Skip to main content Accessibility help
Hostname: page-component-7d684dbfc8-v2qlk Total loading time: 0 Render date: 2023-09-30T02:55:47.880Z Has data issue: false Feature Flags: { "corePageComponentGetUserInfoFromSharedSession": true, "coreDisableEcommerce": false, "coreDisableSocialShare": false, "coreDisableEcommerceForArticlePurchase": false, "coreDisableEcommerceForBookPurchase": false, "coreDisableEcommerceForElementPurchase": false, "coreUseNewShare": true, "useRatesEcommerce": true } hasContentIssue false

3 - Slavery in Islamic Africa, 1400–1800


Published online by Cambridge University Press:  28 September 2011

Rudolph T. Ware III
University of Michigan
David Eltis
Emory University, Atlanta
Stanley L. Engerman
University of Rochester, New York
Get access



Between the beginning of the fifteenth century and the end of the eighteenth, millions lived and died as slaves in African Muslim societies. From the Mediterranean coast to the grasslands of West Africa, in the Nile Valley and the Horn, and all along the Indian Ocean littoral, Muslims predominated or exercised great influence. In all these regions slavery was economically, socially, and politically important, and its scale increased throughout our period before reaching wholly unprecedented levels in the nineteenth century. Islamic principles and practices shaped the nature of slavery in Muslim societies, but they did so in uneven and contingent ways. In this chapter, we will examine the ways in which Islamic ideas about slavery were negotiated in the historical experience of Muslim Africans. There are three major components of any system of slavery: reduction of human beings to servitude, distribution of the enslaved within and between societies, and the nature of servitude within a society. These categories are utilitarian, not absolute. Biological reproduction of slaves belongs in categories one and three. Category three implies the continuous reproduction of the meanings of category one without the initial act of capture or birth. Examples could be multiplied. The categories are heuristic aids, not precise hermeneutical tools. In these sections we will survey Islamic legal, intellectual, and moral discourses on slavery in relation to the historical record. This initial discussion will treat themes common to all of Islamic Africa, providing a necessary context.

Publisher: Cambridge University Press
Print publication year: 2011

Access options

Get access to the full version of this content by using one of the access options below. (Log in options will check for institutional or personal access. Content may require purchase if you do not have access.)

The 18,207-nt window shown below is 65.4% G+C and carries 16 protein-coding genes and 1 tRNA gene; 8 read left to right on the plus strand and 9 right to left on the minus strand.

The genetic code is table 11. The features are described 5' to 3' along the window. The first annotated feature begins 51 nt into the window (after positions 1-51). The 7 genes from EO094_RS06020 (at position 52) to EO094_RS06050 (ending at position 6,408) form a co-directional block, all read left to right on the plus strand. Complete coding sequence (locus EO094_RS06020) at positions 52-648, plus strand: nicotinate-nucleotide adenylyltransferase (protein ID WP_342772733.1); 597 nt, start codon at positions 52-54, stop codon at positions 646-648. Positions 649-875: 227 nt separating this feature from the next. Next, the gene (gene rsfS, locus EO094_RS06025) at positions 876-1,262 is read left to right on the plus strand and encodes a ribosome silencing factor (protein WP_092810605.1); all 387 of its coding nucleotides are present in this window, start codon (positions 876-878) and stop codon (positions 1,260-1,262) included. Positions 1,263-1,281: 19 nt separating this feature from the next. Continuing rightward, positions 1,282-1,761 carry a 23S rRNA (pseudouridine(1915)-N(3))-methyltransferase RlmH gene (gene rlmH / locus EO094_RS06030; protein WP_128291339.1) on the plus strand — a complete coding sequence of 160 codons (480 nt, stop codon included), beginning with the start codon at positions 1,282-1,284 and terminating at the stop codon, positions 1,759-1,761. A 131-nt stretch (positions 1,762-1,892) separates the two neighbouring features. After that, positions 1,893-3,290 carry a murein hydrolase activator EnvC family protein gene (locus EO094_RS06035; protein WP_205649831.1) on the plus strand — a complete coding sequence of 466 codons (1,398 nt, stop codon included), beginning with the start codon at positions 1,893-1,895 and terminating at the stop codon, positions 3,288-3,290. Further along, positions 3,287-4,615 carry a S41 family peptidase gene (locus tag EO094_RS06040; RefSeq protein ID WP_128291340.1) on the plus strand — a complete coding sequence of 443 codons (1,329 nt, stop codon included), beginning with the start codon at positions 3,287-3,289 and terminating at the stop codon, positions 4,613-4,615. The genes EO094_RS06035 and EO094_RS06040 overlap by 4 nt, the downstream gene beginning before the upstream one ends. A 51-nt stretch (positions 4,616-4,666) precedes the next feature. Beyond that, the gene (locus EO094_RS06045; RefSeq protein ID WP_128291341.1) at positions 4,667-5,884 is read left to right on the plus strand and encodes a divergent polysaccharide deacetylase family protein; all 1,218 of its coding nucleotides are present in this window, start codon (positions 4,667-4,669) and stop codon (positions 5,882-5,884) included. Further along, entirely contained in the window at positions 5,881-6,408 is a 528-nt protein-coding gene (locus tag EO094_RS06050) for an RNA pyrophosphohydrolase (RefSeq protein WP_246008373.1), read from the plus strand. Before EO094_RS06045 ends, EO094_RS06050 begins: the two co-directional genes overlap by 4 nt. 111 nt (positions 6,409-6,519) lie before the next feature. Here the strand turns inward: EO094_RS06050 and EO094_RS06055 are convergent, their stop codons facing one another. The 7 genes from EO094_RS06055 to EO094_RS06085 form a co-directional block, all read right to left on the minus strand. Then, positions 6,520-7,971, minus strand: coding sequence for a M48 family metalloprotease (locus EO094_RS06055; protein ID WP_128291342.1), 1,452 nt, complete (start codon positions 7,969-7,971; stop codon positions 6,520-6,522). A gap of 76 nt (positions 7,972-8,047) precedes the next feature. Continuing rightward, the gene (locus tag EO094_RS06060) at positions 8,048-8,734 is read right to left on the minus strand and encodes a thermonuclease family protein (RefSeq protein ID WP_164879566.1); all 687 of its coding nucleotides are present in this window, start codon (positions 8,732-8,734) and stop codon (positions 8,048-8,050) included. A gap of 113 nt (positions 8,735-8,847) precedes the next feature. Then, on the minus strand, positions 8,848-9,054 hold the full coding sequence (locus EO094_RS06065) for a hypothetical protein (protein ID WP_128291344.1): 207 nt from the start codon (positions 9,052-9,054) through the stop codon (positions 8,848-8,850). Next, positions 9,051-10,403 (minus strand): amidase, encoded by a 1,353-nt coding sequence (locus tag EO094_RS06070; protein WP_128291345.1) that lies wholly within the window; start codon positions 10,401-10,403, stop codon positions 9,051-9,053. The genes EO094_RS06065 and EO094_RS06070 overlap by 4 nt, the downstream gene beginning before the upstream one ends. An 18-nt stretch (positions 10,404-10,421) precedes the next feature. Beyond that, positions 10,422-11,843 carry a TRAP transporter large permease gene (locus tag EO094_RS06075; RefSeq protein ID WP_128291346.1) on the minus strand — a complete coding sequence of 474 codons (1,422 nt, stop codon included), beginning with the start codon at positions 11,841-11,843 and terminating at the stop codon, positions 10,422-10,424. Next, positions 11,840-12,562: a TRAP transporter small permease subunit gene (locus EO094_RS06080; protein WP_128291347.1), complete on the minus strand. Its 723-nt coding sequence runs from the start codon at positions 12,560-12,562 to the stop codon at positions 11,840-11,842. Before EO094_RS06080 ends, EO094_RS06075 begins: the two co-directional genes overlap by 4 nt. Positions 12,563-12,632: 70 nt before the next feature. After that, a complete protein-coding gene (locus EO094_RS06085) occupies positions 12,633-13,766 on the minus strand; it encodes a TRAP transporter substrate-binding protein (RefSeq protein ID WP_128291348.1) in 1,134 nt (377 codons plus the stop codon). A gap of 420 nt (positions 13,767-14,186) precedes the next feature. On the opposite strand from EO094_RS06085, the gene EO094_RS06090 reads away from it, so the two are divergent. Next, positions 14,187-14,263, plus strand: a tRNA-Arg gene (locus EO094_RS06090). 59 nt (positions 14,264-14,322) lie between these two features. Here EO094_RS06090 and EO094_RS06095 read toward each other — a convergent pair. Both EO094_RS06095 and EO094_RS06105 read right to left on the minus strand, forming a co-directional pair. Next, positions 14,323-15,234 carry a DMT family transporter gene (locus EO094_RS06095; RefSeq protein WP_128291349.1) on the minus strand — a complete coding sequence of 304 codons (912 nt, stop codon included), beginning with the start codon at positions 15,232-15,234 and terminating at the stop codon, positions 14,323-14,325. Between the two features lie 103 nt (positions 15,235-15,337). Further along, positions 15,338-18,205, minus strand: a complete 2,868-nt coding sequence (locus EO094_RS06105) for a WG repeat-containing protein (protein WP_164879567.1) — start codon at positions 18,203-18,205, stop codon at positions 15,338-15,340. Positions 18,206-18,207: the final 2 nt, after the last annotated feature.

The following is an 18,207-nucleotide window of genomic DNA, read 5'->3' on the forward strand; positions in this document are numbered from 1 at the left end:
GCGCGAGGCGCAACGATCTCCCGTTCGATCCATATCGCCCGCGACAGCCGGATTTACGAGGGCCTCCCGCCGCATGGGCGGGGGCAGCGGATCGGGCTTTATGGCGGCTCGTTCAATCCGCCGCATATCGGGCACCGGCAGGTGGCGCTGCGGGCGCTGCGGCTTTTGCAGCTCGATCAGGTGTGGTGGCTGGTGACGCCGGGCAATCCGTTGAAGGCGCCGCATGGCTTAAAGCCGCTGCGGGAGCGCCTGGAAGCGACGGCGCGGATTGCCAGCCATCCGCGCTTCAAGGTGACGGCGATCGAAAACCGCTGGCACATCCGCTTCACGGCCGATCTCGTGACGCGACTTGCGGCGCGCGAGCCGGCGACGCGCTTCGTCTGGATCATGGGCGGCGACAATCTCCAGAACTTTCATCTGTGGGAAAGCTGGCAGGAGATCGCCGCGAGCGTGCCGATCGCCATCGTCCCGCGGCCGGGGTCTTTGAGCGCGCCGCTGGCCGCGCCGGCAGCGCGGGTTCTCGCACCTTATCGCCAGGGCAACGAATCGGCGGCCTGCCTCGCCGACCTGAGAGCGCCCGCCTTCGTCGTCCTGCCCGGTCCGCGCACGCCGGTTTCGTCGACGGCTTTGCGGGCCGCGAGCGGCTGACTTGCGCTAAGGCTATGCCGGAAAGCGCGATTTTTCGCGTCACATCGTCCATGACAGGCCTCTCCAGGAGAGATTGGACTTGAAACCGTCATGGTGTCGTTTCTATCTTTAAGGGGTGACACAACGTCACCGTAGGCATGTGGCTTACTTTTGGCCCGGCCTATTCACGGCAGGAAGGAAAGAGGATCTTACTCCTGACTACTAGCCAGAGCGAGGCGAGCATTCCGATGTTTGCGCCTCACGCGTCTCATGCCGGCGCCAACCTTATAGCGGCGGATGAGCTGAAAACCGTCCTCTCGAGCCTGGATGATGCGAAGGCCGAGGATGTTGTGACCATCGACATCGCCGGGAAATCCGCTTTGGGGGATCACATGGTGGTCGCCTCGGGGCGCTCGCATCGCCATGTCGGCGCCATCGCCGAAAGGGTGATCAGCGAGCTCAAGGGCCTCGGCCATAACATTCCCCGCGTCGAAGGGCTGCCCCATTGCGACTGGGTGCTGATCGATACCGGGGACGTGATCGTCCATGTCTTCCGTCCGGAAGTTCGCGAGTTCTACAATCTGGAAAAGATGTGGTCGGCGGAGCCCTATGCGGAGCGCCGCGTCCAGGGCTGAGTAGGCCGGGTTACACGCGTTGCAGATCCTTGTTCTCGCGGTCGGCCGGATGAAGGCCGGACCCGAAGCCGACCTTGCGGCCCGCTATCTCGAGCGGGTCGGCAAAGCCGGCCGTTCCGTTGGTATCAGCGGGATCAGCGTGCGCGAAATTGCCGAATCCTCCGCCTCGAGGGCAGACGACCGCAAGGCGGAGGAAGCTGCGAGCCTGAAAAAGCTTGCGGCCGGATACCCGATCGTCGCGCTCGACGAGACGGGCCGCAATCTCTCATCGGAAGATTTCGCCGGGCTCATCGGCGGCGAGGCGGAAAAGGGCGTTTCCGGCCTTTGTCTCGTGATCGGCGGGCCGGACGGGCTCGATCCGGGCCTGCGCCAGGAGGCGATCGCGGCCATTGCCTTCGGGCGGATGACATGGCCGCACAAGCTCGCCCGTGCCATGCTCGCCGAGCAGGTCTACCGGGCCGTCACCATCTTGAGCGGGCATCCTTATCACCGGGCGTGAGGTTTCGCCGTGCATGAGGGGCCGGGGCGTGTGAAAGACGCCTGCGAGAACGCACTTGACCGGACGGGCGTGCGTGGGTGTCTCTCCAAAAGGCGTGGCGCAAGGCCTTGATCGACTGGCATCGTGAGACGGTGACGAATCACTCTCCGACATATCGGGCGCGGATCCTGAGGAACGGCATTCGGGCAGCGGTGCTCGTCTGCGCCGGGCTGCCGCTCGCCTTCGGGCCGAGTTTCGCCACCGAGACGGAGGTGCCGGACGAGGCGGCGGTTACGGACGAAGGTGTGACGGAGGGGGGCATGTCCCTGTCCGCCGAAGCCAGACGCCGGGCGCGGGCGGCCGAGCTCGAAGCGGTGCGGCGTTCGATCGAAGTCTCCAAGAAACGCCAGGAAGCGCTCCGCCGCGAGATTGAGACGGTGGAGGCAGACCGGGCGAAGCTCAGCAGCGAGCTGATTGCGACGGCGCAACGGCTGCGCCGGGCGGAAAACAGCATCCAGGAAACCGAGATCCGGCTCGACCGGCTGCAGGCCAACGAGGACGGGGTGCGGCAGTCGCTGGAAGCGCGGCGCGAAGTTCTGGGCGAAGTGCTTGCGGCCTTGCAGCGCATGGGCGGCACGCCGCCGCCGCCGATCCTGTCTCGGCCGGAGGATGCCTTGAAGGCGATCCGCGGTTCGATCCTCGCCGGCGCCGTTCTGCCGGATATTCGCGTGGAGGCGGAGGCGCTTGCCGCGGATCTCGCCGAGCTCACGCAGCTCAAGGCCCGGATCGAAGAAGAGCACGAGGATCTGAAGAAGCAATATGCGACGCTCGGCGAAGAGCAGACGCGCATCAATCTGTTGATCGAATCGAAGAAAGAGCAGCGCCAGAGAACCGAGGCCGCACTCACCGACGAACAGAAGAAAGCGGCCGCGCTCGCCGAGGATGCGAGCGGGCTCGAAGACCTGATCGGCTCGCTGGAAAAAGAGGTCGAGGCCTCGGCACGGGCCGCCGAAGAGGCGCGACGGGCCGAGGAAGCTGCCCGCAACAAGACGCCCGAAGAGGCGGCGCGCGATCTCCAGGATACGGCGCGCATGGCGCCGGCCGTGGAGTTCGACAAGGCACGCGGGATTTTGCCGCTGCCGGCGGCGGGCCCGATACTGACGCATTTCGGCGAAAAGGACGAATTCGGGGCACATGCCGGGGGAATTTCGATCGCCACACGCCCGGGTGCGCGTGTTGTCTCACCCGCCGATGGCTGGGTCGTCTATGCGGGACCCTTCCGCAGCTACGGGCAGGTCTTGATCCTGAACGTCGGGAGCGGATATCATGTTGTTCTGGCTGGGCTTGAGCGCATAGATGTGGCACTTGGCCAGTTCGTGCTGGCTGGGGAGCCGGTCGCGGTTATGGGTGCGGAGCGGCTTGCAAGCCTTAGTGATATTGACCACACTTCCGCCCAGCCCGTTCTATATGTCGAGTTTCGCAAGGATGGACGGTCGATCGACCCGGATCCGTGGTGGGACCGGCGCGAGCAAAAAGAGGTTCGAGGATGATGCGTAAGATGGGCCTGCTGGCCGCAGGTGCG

Austen, Ralph A.: “The Trans-Saharan Slave Trade: A Tentative Census,” in H. Gemery and J. Hogendorn (eds.), The Uncommon Market: Essays in the Economic History of the Atlantic Slave Trade (New York, 1979)Google Scholar
“The Islamic Red Sea Slave Trade: An Effort at Quantification,” Proceedings of the Fifth International Conference on Ethiopian Studies (Chicago, 1979)
The Nineteenth Century Islamic Slave Trade from East Africa (Swahili and Red Sea Coasts): An Intermediate Census,” Slavery and Abolition, 9 (1988)
The Mediterranean Slave Trade out of Africa: A Tentative Census,” Slavery and Abolition, 13 (1992): 214–48CrossRef
O'Fahey, , “Religion and Trade in the Kayra Sultanate of Dār Fūr,” in Yūsuf Faḍl Ḥasan (ed.), Sudan in Africa (Khartoum, 1971)Google Scholar
Slavery and the Slave Trade in Dār Fūr,” Journal of African History 14 (1973): 29–43CrossRef
Cassanelli, Lee, The Shaping of Somali Society (Philadelphia, 1982), p. 26CrossRefGoogle Scholar
Glassman, Jonathon, Feasts and Riot: Revelry, Rebellion, and Popular Consciousness on the Swahili Coast, 1856–1888 (Portsmouth, 1995)Google Scholar
Cooper, Frederick, Plantation Slavery on the East African Coast (New Haven, 1977)Google Scholar
Sheriff, Abdul, Slaves, Spices and Ivory in Zanzibar: Integration of an East African Commercial Empire into the World Economy, 1770–1873 (London, 1987)Google Scholar
Harris, Joseph, The African Presence in Asia: Consequences of the East African Slave Trade (Evanston, 1971)Google Scholar
Jwaideh, Albertine and Cox, J. W., “The Black Slaves of Turkish Arabia during the Nineteenth Century,” both of which appear in W. G. Clarence-Smith (ed.), Economics of Indian Ocean Slave Trade (London, 1989)Google Scholar
Kusimba, Chapurukha, “Archaeology of Slavery in East Africa,” African Archaeological Review, 21 (2004): 59–88CrossRefGoogle Scholar

Save book to Kindle

To save this book to your Kindle, first ensure is added to your Approved Personal Document E-mail List under your Personal Document Settings on the Manage Your Content and Devices page of your Amazon account. Then enter the ‘name’ part of your Kindle email address below. Find out more about saving to your Kindle.

Note you can select to save to either the or variations. ‘’ emails are free but can only be saved to your device when it is connected to wi-fi. ‘’ emails can be delivered even when you are not connected to wi-fi, but note that service fees apply.

Find out more about the Kindle Personal Document Service.

Available formats

Save book to Dropbox

To save content items to your account, please confirm that you agree to abide by our usage policies. If this is the first time you use this feature, you will be asked to authorise Cambridge Core to connect with your account. Find out more about saving content to Dropbox.

Available formats

Save book to Google Drive

To save content items to your account, please confirm that you agree to abide by our usage policies. If this is the first time you use this feature, you will be asked to authorise Cambridge Core to connect with your account. Find out more about saving content to Google Drive.

Available formats